BY RACHEL DAVIS
A visiting missionary told 10-year-old Arianna’s Sunday School class about life in third world countries. Arianna was especially moved when she learned kids in Haiti had no toys and often played with pieces of collapsed buildings or parts of old cars. That night she looked around her room at her stuffed animals. When her mom came in to say bedtime prayers, Arianna shared an idea she believed God gave her.
“What if I gave my stuffed animals to kids in Haiti? What if I asked everyone in my class to give their extra stuffed animals? What if I asked the whole school?” Arianna asked her mother.
“That’s a sweet idea,” her mom replied. “But you’ll probably need to ask your principal for permission.”
The next day, Arianna wrote to her principal.
“Dear Ms. Parks. This is Arianna Miskowski. I am in Ms. Dubois’ class. I found out in Sunday School that kids in Haiti have to play with parts of old cars for toys. This made me sad. I don’t have money, but I have a lot of stuffed animals I don’t play with anymore. I know my classmates probably do also. I was thinking I could collect them all for the kids in Haiti. My mom said she could wash and dry them and help me get them to Haiti through our church. Would it be OK if I asked the kids to bring me the stuffed animals they don’t play with anymore? Can you help me with my idea? Thank you for reading my letter. Sincerely, Arianna Miskowski.”
Arianna gave the letter to her principal and waited and prayed. Days passed. Her principal didn’t say anything. Arianna had done her part. Now she had to wait and have faith that God was going to do His part.
The next week, Arianna was called to the principal’s office. She was told the following Monday would be “Stuffed Animal for Haiti Day.” The principal put a letter in the school newspaper asking parents to donate gently loved stuffed animals to this cause. She activated the school’s phone tree so parents would have the information.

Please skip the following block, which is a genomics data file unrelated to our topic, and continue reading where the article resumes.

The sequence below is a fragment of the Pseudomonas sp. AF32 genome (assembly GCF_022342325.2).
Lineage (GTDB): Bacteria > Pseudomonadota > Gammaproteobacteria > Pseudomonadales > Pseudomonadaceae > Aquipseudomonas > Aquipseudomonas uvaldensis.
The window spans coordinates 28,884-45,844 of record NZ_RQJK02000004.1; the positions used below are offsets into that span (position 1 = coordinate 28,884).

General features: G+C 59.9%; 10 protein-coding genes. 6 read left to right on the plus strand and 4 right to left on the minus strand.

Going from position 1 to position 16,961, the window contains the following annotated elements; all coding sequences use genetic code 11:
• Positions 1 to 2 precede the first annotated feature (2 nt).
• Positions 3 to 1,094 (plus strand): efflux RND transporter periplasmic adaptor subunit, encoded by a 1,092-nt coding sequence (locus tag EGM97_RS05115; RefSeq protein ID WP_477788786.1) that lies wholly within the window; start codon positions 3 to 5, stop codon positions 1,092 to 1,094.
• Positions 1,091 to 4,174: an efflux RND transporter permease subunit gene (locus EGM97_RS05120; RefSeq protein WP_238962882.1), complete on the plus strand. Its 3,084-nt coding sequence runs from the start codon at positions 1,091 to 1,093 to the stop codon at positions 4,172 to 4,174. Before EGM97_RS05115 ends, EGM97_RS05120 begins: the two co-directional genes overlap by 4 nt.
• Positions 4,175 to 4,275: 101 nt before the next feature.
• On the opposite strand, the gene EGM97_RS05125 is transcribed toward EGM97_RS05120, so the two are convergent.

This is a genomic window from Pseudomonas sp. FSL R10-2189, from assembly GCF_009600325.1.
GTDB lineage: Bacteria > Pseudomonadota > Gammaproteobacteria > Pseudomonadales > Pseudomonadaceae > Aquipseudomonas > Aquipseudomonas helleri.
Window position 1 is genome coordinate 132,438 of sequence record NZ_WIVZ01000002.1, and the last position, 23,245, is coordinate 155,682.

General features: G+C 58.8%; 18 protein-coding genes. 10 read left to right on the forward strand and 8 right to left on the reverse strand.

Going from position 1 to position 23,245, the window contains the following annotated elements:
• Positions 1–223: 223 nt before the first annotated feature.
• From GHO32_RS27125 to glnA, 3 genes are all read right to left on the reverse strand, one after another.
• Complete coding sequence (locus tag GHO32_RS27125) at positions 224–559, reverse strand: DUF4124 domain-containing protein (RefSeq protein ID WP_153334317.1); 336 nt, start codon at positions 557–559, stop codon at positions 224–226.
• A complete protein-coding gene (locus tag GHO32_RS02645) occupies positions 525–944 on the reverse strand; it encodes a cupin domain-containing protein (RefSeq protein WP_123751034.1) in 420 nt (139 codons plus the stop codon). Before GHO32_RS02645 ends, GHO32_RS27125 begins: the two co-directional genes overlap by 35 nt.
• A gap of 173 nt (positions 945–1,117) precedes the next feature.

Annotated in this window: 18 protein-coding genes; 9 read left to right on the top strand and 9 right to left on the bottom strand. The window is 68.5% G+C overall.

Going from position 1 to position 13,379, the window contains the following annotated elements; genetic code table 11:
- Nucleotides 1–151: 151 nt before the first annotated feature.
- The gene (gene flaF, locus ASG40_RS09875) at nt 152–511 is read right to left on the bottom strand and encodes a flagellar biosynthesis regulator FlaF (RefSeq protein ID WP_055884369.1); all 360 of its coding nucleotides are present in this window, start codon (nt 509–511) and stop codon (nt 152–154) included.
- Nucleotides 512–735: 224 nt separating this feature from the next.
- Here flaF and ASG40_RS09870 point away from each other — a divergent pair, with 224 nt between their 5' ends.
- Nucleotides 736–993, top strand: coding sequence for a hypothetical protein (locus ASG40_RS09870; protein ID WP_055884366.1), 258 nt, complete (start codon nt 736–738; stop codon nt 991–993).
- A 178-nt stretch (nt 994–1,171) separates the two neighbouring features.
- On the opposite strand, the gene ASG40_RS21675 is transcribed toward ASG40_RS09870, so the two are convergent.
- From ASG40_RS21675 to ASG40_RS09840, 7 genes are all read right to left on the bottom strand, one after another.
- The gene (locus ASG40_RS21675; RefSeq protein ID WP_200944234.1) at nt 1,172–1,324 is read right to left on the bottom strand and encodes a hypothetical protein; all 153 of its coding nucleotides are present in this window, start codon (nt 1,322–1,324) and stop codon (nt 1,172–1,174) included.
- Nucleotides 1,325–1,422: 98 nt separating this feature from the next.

Before they knew it, the local newspaper heard about the story. They showed up on Monday to take pictures as a line of elementary students dropped off their beloved stuffed animals. The newspaper reporter interviewed Arianna, and before the week was over, people from all over the city were calling to see how they could donate their stuffed animals.
There was a hitch in this plan. Arianna’s parents had called different churches and organizations, and no one could take the toys to Haiti. They all had strict guidelines. “No used toys,” one said. “No room,” said another. “We can’t take cloth because of the cholera outbreak,” said another.
“How are you getting these toys to Haiti?” the reporter asked Arianna’s father.
“We don’t know yet,” he answered. Her parents were worried, but not Arianna. “It was God’s idea, not mine,” she said. “He will make a way.”
The article came out the next day. And the phone started ringing. A wealthy business owner in the city had read the article. He supported a missionary in Haiti named Megan. Megan happened to be in town gathering supplies to send back to the orphanage where she served.
“We thought of everything for the children — food, medicine, clothes — everything except toys,” he explained. “Please let us have them. We have a cargo container with just enough room to spare. If you give me the stuffed animals, we can load them tonight before the shipment leaves tomorrow.”
Arianna and her family washed and dried the stuffed animals, boxed them all up, and turned them over to Megan, who shipped them to her orphanage in Haiti.
“‘For I assure you: If you have faith the size of a mustard seed, you will tell this mountain, “Move from here to there,” and it will move. Nothing will be impossible for you.’” (Matt. 17:20).
Arianna gave what she had: three used teddy bears. She didn’t know if her principal would read her letter, but she wrote it anyway. She didn’t know if the kids would bring their toys, but she asked anyway. She didn’t know a reporter from the paper, but God orchestrated their paths. She didn’t know a wealthy businessman would take notice of her, but God did. She didn’t know anyone in Haiti who had an orphanage full of kids who needed toys, but God did. She didn’t know there was a cargo container with room for her toys on its way to Haiti that same week, but God knew, and He did not let it leave without them. At every turn, God made a way, because a little child with faith believed He would.
How do I know this story so well? Arianna is my granddaughter.
Rachel Davis, an award-winning author and retired educator, resides in Forest City, N.C., with her husband, Bobby. She enjoys encouraging women through inspirational speaking. Mother of four, grandmother of 10, Rachel loves gardening, traveling, and volunteering.
This article originally appeared in the January, 2012 issue of Mature Living. Subscribe